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July 15, 1922


Author Affiliations


JAMA. 1922;79(3):180-181. doi:10.1001/jama.1922.02640030006002

The danger of using the blood group as a means of determining parentage in cases of suspected or known illegitimacy arises from the difficulty in establishing the origin of the particular blood group in each instance. The danger rests solely in the transmission of an unexpected blood group through the germ plasm of a heterozygous parent. The heterozygous status of a parent cannot be foretold today, except by a study of the offspring.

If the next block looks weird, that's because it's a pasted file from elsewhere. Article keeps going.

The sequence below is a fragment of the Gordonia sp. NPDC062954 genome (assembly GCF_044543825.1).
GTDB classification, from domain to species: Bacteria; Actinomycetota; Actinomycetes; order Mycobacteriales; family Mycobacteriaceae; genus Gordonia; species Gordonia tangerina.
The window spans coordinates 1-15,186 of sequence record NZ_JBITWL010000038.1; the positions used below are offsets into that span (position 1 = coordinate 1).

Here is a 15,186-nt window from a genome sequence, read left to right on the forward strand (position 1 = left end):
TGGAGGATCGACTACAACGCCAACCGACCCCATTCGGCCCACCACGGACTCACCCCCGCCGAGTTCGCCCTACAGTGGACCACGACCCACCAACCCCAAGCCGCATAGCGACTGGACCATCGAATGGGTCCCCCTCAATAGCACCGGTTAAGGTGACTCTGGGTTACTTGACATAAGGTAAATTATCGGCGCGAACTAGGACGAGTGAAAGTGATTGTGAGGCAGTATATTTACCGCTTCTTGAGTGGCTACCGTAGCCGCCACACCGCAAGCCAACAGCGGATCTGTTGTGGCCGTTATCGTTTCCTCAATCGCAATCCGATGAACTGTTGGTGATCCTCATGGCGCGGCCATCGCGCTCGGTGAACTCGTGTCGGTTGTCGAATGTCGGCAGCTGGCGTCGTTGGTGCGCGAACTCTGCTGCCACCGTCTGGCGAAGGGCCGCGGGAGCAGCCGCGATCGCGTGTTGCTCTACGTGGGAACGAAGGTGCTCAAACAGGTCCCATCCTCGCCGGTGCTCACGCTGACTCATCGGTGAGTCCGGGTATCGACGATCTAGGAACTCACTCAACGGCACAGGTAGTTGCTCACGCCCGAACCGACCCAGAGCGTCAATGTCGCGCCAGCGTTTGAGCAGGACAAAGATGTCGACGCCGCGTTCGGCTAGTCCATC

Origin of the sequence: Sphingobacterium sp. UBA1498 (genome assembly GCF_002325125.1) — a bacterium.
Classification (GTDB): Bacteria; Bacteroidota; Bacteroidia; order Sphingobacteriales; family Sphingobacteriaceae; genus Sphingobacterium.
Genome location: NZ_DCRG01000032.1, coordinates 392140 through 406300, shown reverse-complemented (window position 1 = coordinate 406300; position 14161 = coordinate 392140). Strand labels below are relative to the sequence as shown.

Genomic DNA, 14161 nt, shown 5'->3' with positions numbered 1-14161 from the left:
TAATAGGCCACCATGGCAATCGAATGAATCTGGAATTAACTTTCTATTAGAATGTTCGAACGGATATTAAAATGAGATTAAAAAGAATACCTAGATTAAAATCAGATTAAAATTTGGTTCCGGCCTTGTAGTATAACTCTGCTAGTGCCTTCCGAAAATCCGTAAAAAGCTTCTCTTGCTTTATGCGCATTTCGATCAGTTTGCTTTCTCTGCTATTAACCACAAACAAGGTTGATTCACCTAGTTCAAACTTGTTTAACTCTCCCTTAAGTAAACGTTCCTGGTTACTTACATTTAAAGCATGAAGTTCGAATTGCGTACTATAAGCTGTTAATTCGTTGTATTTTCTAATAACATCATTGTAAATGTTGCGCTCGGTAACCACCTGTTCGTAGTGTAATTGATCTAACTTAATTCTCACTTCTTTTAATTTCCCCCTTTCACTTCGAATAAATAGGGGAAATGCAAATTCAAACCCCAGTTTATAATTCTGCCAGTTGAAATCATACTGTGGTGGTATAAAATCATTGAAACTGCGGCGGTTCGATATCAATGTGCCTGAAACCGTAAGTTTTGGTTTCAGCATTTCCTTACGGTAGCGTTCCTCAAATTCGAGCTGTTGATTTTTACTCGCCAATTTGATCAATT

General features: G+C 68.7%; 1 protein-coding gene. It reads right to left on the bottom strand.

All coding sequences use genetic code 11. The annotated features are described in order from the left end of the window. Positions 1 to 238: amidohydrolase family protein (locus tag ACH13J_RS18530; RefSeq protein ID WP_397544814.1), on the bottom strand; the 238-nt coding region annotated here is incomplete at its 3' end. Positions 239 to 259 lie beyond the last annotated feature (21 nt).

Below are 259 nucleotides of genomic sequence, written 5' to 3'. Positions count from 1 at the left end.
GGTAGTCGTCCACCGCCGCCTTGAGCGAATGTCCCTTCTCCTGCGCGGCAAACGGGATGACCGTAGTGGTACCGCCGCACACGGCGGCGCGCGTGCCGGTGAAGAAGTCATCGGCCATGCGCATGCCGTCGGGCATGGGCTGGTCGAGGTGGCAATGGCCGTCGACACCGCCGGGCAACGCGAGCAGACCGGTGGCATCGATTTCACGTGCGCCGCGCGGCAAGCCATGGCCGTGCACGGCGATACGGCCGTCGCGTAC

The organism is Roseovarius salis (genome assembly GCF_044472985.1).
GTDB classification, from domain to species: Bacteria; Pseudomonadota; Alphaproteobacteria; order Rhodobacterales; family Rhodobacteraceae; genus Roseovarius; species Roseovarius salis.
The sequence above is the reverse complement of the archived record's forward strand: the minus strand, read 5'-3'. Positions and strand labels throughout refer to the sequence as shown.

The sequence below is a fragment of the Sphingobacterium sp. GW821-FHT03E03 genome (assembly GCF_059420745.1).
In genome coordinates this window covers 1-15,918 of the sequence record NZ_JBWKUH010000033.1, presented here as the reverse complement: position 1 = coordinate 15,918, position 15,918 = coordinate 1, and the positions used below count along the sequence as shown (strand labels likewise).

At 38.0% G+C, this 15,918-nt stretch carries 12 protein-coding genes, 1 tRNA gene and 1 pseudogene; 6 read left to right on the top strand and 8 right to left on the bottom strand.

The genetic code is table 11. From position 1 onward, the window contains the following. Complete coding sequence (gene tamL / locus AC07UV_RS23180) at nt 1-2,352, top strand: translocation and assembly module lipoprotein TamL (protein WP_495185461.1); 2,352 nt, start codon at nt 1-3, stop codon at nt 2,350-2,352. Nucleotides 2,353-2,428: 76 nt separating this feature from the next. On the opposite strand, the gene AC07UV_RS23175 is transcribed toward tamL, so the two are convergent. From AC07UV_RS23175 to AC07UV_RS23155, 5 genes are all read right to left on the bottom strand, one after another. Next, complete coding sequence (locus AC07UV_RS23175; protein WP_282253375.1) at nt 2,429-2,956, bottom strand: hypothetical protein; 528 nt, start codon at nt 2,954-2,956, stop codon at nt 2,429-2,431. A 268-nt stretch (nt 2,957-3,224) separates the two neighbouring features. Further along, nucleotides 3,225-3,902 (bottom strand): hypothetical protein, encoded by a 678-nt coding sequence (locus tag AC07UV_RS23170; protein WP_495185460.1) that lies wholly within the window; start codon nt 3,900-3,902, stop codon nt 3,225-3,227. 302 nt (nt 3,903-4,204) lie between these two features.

The criteria established by Ottenberg1 to govern the medicolegal application of the blood group are incorrect in some instances, and based on insufficient evidence in others. They would lead frequently to the miscarriage of justice when applied by a court in the adjustment of a dispute concerning parentage. The families used by Ottenberg in formulating his criteria are too small in most instances to justify any conclusions.

Ottenberg has established certain definite laws in connection with

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